Minister Defends Cancellation of Joint Military Exercises With US

Defending the government’s decision to cancel joint military exercises with the U.S. for the next two years, Defense Minister Tea Banh said on Wednesday the military had more important work to do—namely to ensure the stability of upcoming elections.

“If we focus too much on exercises, it will cause us to miss important jobs,” General Banh told reporters after leaving a closed-door annual meeting at the Royal Cambodian Armed Forces’ (RCAF) high command headquarters in Phnom Penh.

Defense Minister Tea Banh attends an annual meeting at the Royal Cambodian Armed Forces’ high command headquarters in Phnom Penh on Wednesday. (Siv Channa/The Cambodia Daily)

“In 2017 and then in 2018, there are events in Cambodia. I am not talking about political issues, but about the military sector, in which we need to​ maintain stability and ensure that the elections are free and fair,” he said.

Defense Ministry spokesman Chhum Socheat said on Monday that the routine Angkor Sentinel exercise was dropped to focus on the government’s six-month drug crackdown, which began on January 1, and the commune election slated for June this year.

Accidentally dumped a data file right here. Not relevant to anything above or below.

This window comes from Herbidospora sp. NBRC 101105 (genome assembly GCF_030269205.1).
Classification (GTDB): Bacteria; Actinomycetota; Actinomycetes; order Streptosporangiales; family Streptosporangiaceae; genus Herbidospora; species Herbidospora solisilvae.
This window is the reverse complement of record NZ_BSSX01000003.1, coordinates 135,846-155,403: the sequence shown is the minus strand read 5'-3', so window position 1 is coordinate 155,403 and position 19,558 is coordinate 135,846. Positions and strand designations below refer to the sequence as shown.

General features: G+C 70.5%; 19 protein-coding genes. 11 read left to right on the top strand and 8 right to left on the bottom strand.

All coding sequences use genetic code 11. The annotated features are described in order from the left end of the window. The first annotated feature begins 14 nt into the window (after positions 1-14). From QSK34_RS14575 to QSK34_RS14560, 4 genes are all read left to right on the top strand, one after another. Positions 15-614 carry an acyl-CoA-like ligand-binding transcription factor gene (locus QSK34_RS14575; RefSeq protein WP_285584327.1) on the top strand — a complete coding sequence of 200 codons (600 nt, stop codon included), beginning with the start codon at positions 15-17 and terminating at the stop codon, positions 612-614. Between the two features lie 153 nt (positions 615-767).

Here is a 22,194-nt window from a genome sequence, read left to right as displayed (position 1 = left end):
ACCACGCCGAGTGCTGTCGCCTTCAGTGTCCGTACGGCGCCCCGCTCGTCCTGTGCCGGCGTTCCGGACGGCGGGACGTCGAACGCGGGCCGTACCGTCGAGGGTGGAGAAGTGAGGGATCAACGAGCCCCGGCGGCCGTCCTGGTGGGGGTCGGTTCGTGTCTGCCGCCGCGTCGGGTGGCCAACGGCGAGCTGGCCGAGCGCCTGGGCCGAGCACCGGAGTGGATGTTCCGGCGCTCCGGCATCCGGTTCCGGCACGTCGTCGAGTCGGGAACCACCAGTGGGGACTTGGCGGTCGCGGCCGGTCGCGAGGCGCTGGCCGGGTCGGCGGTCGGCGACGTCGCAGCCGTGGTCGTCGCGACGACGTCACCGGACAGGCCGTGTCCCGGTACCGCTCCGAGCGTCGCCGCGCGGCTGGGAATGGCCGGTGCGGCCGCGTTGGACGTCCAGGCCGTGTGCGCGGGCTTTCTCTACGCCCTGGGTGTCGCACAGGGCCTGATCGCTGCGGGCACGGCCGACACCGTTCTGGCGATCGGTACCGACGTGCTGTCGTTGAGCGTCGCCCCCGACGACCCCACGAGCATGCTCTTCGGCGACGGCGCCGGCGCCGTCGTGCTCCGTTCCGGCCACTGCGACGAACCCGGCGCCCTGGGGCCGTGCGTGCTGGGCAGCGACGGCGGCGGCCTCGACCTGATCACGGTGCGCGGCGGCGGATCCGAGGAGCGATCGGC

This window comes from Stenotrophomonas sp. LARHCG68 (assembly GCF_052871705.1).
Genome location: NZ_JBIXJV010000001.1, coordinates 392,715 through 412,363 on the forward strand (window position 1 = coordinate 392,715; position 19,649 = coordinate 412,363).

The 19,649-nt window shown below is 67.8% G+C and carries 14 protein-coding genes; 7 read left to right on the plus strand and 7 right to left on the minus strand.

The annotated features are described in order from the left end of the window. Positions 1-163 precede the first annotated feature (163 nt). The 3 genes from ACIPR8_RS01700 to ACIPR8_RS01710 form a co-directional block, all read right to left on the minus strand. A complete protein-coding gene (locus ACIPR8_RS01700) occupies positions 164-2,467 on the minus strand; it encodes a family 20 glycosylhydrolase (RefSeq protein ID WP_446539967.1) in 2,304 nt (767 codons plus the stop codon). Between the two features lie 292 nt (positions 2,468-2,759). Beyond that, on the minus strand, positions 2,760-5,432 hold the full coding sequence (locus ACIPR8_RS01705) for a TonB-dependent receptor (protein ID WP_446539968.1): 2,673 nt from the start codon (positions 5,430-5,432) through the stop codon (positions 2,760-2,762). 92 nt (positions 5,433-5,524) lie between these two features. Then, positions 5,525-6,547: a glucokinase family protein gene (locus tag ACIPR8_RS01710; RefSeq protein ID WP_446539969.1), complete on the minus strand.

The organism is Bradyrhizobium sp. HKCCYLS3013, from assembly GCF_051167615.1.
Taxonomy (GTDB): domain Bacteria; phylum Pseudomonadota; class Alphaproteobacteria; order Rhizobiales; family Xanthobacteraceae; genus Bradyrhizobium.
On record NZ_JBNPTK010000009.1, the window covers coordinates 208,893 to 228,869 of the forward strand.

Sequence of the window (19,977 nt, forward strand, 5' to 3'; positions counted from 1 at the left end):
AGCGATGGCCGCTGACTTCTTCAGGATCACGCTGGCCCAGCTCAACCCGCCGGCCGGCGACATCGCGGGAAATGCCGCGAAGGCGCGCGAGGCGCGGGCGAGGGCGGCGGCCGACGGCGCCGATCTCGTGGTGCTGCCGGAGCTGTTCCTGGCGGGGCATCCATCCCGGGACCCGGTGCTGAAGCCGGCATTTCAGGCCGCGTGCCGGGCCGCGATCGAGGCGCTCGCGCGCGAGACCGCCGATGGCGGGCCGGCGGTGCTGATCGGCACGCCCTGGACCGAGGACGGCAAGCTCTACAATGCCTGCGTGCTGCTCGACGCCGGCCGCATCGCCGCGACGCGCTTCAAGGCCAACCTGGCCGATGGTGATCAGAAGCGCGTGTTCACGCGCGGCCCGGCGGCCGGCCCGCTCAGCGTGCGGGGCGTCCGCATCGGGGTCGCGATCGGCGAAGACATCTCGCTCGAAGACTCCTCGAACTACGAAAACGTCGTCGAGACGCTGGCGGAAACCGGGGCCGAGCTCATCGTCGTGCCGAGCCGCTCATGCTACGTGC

“It’s involved with the next commune election that will be held on June 4. So we need to collect the forces to protect the good security and public order for the people,” General Socheat said. “All the postponing is temporary, so wait until those issues end, then we will resume.”

National elections are scheduled for the middle of next year.

Political analyst Meas Ny said the government’s repeated announcements that it would deploy significant portions of the military to secure elections was “threatening” to voters.

“The military is used for national defense so they should not use it in election circumstances,” Mr. Ny said.

“They can use the military in circumstances like armed confrontations, but for election processes, they should use police” to ensure fair elections, he said, adding that military police could be used if violence broke out.

“Usually, when they use the military to patrol…it’s a threatening act,” he said.

sokhean@cambodiadaily.com

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